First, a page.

Top Threats to Higher Ed in 2019
Threat No. 4 — International Student Declines
According to this year’s Open Doors Report (the Institute for International Education’s annual analysis of data and trends), the total number of international students enrolled in the U.S. is at an all-time high, but the number of new first-time international students dropped by 0.9% following a drop of 7% the previous year.
There has been significant coverage of the demographic shifts affecting higher education and the impending steep decline of traditional-aged students beginning in 2026. There has also been ample coverage of the recent drop in new international student enrollments in the United States in the past two years, but the combined impact of these two factors has not been sufficiently recognized.
There are many good reasons to cultivate international student enrollment on our campuses:
· International students diversify our campuses culturally, intellectually, and experientially;
· They enrich the global awareness and fluency of our domestic students;
· We develop advocates of the U.S. abroad as our alumni become leaders in their home nations;
· We have the opportunity to engage some of the best young minds from around the world in our domestic academic enterprise and during their initial post-graduate employment through OPT (Optional Practical Training); and
· They provide significant revenue to support the operation of our institutions for all of our students.
International students contributed $44.7 billion to the U.S. economy last year. The majority of that revenue first enters the economy through the colleges and universities they attend. The financial health of American higher education has been significantly buoyed by that tuition income. The benefit is not in the aggregate. In many communities, like ours, the university is a leading economic driver. Our financial strength redounds to our surrounding community in myriad ways. This model is repeated across the country.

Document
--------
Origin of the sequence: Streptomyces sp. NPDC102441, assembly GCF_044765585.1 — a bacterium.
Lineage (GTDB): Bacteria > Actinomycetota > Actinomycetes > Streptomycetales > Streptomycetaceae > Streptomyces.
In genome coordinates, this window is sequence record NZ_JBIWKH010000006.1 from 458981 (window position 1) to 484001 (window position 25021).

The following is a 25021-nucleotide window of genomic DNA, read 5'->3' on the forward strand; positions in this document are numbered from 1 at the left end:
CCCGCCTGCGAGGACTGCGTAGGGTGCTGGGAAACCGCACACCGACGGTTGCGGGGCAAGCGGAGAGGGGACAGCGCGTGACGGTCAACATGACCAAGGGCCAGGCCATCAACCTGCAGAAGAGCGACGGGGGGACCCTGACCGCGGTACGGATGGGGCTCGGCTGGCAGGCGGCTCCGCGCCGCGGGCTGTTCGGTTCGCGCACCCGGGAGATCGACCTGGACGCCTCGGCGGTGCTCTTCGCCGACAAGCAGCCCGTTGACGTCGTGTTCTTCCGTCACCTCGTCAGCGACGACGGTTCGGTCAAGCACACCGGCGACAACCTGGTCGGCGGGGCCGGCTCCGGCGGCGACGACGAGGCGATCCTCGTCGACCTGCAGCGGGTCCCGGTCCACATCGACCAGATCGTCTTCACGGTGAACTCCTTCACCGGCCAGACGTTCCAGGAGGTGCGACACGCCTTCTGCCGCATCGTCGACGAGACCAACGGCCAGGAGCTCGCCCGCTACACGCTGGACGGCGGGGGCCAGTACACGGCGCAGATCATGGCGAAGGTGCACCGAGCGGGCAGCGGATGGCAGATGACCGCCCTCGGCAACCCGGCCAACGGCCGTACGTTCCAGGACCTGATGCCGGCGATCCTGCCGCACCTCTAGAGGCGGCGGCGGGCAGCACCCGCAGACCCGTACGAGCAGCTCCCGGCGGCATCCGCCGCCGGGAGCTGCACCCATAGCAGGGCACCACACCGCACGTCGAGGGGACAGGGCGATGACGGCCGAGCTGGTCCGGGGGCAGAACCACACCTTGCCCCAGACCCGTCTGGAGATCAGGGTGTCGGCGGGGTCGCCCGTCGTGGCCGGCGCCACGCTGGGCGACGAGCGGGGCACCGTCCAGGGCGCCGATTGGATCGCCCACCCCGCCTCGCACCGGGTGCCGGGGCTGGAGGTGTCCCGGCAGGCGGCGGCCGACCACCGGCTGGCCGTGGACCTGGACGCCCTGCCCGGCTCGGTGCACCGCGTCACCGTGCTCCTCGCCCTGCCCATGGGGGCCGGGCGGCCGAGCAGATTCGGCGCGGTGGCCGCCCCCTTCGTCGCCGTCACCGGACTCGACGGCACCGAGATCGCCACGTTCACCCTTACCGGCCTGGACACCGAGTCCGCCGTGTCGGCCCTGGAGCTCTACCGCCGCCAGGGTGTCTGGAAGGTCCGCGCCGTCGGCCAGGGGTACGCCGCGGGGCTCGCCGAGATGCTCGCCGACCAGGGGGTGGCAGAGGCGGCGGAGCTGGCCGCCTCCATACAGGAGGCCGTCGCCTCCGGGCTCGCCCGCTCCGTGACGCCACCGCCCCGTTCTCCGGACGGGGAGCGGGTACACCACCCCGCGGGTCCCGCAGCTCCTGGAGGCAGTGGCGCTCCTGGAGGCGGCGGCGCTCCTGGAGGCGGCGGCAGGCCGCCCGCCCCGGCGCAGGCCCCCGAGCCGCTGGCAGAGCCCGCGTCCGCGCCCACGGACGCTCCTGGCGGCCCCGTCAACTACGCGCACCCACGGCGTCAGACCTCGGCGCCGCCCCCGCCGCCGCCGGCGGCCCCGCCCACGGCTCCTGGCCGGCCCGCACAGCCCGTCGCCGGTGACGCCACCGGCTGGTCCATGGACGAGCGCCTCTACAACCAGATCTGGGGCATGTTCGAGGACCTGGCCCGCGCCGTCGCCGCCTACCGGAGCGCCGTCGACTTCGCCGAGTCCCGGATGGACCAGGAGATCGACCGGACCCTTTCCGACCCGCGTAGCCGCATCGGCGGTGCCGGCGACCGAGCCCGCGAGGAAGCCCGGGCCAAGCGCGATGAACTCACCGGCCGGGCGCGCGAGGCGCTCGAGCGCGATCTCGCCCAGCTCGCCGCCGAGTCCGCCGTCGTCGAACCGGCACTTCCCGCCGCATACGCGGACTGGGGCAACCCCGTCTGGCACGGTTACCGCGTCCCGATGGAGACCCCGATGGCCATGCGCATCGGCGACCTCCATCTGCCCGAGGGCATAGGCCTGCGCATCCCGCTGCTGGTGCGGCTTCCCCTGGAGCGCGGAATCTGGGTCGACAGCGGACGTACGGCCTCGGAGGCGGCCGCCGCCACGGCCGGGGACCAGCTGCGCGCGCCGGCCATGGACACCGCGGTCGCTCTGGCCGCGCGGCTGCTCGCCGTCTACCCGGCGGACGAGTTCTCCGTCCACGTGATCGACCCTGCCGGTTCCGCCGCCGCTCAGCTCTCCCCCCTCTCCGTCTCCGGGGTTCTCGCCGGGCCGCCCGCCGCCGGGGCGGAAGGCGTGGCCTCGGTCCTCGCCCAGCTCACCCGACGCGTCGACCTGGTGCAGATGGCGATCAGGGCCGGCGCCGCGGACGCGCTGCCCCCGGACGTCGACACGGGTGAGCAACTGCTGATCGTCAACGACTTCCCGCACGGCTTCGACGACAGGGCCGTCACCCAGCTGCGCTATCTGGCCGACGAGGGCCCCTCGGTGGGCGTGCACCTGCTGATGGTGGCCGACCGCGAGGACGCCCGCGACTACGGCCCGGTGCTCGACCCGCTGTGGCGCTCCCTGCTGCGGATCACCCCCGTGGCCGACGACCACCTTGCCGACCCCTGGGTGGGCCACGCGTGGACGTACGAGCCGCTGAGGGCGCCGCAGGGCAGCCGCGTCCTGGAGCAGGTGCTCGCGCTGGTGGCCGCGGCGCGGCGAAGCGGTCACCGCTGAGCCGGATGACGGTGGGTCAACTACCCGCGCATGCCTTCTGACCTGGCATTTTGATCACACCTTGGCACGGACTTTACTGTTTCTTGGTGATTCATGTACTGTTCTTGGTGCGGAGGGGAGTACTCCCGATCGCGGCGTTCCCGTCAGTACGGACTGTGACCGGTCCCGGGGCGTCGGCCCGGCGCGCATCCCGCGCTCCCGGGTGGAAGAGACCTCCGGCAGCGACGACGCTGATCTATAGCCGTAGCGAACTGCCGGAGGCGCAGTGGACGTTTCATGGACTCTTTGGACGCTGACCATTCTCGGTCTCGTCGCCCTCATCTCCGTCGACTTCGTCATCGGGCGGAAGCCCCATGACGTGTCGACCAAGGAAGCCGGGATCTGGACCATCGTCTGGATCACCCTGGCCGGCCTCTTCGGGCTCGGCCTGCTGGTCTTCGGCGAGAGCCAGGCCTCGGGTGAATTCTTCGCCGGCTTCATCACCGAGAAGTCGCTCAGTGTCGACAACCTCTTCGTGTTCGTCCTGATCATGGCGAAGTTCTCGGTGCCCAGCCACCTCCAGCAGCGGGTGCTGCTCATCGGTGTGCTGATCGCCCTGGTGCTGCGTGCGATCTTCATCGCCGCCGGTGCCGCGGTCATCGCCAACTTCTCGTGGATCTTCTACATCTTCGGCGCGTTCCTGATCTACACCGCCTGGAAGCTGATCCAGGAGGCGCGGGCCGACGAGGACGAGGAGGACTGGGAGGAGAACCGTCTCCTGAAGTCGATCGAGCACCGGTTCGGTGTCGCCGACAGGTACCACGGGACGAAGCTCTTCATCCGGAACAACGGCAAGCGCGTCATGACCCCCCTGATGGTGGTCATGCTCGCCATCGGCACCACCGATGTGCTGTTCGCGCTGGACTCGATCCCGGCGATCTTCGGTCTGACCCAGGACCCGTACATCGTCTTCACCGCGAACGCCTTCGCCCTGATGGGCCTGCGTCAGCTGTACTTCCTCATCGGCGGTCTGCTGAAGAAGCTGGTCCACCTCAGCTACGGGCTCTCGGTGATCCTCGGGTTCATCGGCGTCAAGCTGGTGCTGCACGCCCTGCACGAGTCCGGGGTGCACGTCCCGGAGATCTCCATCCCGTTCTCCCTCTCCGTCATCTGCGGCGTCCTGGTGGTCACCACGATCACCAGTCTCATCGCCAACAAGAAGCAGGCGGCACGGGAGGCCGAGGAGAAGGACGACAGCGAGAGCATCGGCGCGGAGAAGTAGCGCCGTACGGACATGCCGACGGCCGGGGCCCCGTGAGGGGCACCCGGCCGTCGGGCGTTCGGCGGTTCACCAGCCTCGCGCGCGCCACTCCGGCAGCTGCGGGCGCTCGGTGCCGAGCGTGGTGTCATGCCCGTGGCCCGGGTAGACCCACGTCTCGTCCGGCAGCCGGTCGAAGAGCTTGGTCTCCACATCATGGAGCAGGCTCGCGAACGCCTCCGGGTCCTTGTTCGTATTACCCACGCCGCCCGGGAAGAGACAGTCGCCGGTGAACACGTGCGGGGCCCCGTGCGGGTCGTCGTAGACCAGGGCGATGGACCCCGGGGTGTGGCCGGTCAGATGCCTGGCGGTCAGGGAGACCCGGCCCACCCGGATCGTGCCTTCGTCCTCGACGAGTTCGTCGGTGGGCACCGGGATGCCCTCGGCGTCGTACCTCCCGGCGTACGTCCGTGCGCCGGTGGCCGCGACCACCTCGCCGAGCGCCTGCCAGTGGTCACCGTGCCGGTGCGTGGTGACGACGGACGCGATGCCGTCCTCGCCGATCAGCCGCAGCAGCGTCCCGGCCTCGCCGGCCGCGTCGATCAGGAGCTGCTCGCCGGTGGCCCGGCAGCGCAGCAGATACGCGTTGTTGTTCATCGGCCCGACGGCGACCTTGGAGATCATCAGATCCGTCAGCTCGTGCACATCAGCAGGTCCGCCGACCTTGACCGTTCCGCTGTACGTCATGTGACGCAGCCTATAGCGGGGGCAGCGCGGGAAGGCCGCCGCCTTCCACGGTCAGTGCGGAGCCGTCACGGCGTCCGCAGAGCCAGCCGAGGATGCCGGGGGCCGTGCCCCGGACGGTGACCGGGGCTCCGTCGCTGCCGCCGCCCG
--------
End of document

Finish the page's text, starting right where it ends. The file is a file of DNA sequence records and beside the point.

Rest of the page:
Various reports have cited potential causes for the recent decline in international enrollments. These include:
· Slowing economic growth in some feeder nations;
· Growing options in their home nations;
· Students choosing to study in Canada and Australia;
· Growing concerns about safety in the U.S.;
· Leaders of some feeder nations threatening to limit visas; and
· Potential students believing they are unwelcome here because of political rhetoric.
As the population of eighteen-year-olds drops in the coming years, a positive financial outlook will require new sources of enrollment and possibly new types of revenue. Our communities and our nation will be wise to advocate for increased international enrollments as a primary strategy in mediating the effects of our own population decline.
If our institutions undertake these efforts collaboratively with their surrounding communities, we should also strive to share all of the benefits: financial, cultural, intellectual, and experiential. It is a scenario in which everyone wins.